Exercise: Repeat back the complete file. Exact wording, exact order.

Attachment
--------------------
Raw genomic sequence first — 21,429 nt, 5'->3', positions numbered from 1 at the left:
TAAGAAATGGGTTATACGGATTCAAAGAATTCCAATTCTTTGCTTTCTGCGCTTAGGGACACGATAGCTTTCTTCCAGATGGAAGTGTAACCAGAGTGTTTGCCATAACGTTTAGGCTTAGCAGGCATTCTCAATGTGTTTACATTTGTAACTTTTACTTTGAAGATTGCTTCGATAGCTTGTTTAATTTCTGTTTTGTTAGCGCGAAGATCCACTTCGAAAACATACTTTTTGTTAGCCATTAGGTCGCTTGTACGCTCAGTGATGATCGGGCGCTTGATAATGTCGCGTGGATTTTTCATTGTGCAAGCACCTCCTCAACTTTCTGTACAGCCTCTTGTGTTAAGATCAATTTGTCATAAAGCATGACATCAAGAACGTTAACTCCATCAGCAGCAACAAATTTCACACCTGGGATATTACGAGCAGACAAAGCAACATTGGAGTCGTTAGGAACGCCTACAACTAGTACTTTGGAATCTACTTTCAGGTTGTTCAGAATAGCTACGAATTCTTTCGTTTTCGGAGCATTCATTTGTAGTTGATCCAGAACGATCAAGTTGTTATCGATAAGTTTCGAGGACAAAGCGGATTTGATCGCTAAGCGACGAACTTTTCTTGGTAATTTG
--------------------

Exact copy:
Raw genomic sequence first — 21,429 nt, 5'->3', positions numbered from 1 at the left:
TAAGAAATGGGTTATACGGATTCAAAGAATTCCAATTCTTTGCTTTCTGCGCTTAGGGACACGATAGCTTTCTTCCAGATGGAAGTGTAACCAGAGTGTTTGCCATAACGTTTAGGCTTAGCAGGCATTCTCAATGTGTTTACATTTGTAACTTTTACTTTGAAGATTGCTTCGATAGCTTGTTTAATTTCTGTTTTGTTAGCGCGAAGATCCACTTCGAAAACATACTTTTTGTTAGCCATTAGGTCGCTTGTACGCTCAGTGATGATCGGGCGCTTGATAATGTCGCGTGGATTTTTCATTGTGCAAGCACCTCCTCAACTTTCTGTACAGCCTCTTGTGTTAAGATCAATTTGTCATAAAGCATGACATCAAGAACGTTAACTCCATCAGCAGCAACAAATTTCACACCTGGGATATTACGAGCAGACAAAGCAACATTGGAGTCGTTAGGAACGCCTACAACTAGTACTTTGGAATCTACTTTCAGGTTGTTCAGAATAGCTACGAATTCTTTCGTTTTCGGAGCATTCATTTGTAGTTGATCCAGAACGATCAAGTTGTTATCGATAAGTTTCGAGGACAAAGCGGATTTGATCGCTAAGCGACGAACTTTTCTTGGTAATTTG